Photo by Bryan Derballa

Photo by Bryan Derballa

CLICK HERE to see images from the opening of All Of This Has Not Occurred and  Eric's Project Room installation "1/3-Scale Retrospective" that was unveiled that night!

Thank you Evan, Bryan, Carlo and the rest at Jux! 


AM recently had the pleasure of stopping by New York-based artist Eric White’s studio.  During the visit, we got the chance to see some of his new work for his solo exhibition entitled All of This Has Not Occurred coming up at Martha Otero Gallery in Los Angeles. White showed us an alternate reality with his work – work which he describes as “Paranoid Social Realism” – a look into a different Hollywood, which is conceived as a multidimensional world. He executes this by masterfully inventing films and re-imagining reality in which time periods, actors and genres are manipulated. Be sure to check out White’s alternate Hollywood if you’re in the Southland starting with the opening on November 9th.


To see the rest of the post, click here!  Thanks AM!


REMAIN VIGILANT: Eric White's paranoid conspiracy theorist is imagining things...or is he?...

By Rob Wilkes

Ever get the feeling you are being manipulated by the media? Lied to by the elite? Forced to block alien mind control using a tin foil hat? The latter might need an adjustment of medication, but it’s undeniable that film, television and advertising play an important and not always altruistic role in our lives with the messages they communicate. Fear not though, for Eric White is keeping a vigilant eye out for anything underhand through his portrayal of a hyper-vigilant conspiracy theorist artist practising what he describes as Paranoid Social Realism.

White draws back the curtain to reveal a parallel Hollywood in All Of This Has Not Occurred, a world in which time periods, actors and genres are edited and distorted, films invented and reality re-imagined by a disturbed mind. Aside from his interesting subject matter, White is blessed with “damn I wish I could paint and draw like that” skill levels, and you can admire his mastery at Martha Otero Gallery in Los Angeles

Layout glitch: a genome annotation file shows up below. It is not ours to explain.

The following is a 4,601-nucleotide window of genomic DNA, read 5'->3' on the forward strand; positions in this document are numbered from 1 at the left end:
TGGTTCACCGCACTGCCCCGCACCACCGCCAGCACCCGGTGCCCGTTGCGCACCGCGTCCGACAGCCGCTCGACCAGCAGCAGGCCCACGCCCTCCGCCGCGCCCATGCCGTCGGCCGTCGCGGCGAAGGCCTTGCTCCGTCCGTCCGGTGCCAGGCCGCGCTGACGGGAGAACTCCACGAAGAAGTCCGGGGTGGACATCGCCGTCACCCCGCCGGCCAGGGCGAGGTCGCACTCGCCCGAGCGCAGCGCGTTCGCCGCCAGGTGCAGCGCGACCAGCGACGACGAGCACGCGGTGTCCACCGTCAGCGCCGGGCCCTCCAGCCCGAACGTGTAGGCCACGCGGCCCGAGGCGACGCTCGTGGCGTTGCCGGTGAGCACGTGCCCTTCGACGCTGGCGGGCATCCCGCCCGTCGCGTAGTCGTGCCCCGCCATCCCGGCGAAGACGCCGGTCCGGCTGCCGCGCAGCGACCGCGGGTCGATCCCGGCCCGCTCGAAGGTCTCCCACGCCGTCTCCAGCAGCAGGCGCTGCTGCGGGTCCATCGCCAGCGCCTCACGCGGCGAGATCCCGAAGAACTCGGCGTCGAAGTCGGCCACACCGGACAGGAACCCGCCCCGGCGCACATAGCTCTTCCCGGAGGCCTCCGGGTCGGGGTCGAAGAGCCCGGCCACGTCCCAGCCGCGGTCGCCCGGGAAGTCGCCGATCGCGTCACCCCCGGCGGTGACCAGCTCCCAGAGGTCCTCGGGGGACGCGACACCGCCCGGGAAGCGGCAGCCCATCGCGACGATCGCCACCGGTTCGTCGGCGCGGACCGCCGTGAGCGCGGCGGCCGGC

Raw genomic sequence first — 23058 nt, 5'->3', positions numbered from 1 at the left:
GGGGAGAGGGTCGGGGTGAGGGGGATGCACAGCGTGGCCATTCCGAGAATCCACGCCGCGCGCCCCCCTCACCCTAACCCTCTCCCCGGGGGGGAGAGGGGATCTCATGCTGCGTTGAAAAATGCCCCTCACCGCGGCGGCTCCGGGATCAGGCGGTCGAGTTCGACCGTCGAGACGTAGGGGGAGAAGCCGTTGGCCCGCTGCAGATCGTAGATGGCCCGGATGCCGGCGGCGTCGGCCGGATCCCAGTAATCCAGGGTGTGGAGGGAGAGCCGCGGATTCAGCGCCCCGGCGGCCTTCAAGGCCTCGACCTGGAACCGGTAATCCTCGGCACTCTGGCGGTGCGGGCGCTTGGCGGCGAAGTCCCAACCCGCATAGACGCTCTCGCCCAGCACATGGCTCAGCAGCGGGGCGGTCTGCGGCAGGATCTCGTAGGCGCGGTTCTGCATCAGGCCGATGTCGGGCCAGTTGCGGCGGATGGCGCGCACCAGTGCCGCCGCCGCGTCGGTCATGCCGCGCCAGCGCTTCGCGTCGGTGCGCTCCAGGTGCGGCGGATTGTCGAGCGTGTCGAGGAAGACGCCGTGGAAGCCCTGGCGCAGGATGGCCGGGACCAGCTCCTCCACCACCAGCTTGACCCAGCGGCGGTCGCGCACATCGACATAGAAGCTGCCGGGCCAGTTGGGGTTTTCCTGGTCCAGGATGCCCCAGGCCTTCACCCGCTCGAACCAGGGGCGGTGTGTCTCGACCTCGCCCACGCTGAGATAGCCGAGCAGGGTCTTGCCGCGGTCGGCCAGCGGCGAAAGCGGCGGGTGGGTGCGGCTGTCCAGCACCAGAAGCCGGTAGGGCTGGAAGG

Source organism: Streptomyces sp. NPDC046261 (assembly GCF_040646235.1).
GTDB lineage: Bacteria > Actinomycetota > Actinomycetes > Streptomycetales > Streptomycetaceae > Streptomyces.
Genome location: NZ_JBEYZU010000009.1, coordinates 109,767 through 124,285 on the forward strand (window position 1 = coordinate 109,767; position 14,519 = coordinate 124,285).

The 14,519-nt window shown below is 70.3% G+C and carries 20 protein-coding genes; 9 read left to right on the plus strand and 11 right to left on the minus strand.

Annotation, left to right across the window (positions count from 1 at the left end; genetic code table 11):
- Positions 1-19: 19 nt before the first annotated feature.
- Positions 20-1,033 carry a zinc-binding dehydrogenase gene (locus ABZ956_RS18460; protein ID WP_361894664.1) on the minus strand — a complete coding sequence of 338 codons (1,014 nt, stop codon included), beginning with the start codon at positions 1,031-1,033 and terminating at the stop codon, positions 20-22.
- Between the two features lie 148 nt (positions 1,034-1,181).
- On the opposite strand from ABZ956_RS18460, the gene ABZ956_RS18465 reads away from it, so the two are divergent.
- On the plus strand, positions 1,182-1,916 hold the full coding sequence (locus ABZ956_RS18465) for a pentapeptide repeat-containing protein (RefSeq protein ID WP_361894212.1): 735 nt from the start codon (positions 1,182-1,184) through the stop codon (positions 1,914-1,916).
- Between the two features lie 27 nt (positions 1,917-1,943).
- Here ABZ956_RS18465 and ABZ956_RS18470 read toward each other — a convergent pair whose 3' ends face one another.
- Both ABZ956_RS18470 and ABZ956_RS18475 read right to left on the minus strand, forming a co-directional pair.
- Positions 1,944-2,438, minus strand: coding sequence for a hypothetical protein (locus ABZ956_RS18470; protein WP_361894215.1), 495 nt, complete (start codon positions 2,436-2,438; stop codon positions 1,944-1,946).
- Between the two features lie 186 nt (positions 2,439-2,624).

PENTAPLEX Coming Attractions [detail], 2013 Oil on canvas 84 x 144 inches

PENTAPLEX Coming Attractions [detail], 2013
Oil on canvas
84 x 144 inches

What Goes Up...

After an arduous process of getting them out [and over the side!] of the building, the paintings for All Of This Has Not Occurred are on their way to L.A.!  


See you soon, West Coast!


New York-based artist Eric White will open an exhibition of paintings entitled "All of This Has Not Occurred" at Martha Otero Gallery in Los Angeles. White describes this body of work as 'Paranoid Social Realism... a window into an alternate Hollywood, an invented multidimensional world in which accepted notions of linear time are denied.' His impressive attention to detail blended with the surreal (and slightly disturbing) imagery makes for interesting depictions of impossible scenes from movies that aren't real.


To see the rest of the post, click here . Thanks Andrew and Complex Mag!

 Eric White  • Mommie Issues 2: The Reckoning   • 2013 • 60 in x 60 in • oil on canvas

Eric White • Mommie Issues 2: The Reckoning  • 2013 • 60 in x 60 in • oil on canvas

THE LAB TV Video Interview

This is a fantastic short video by the Lab TV that gives a glimpse into Eric's studio life and thought processes:

Thanks to the Lab Magazine and the Lab TV!


Directed by John Poliquin

Cinematography by Alex Hill

Produced by Darya Kosilova

Edited by Anna Quinlan

Music by Greg Bevis



So excited to see Eric's feature in The Lab Magazine's issue no.7! What a lovely and incredibly well-designed publication! Tons of other great stuff in there, definitely check it out. Thanks Darya, Anna, Amy and all the others at The Lab Mag!

 1953 DeSoto Powermaster 8 Passenger Taxicab (The Manchurian Candidate), 2012, oil on canvas, 24" x 24"

1953 DeSoto Powermaster 8 Passenger Taxicab (The Manchurian Candidate), 2012, oil on canvas, 24" x 24"


ric's solo show at Martha Otero Gallery in L.A in November is going to be BIG, especially because the BIG 12' x 7' canvas that was delivered today will be playing a leading role (SO BIG that we had to use a fork lift to get it up to the second floor--it wouldn't fit through any of the doorways!). 

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ext comes the magic!

Vitruvius Group Show

I am in a great group show, Vitruvius, at Martha Otero Gallery that runs January 18th through March 2, 2013, along with artists Jonathan Brand, Gregory Euclide, Jacob Hashimoto, James Jean, Saelee Oh, and Alexander Tarrant. If you're in the L.A. area, don't miss it!

 Photo by Joshua White

Photo by Joshua White


My friend Jens-Peter Brask was kind enough to talk about my work on Danish National Television! I don't know what the hell he's saying, but it's exciting nonetheless!

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To watch the video clip, click here.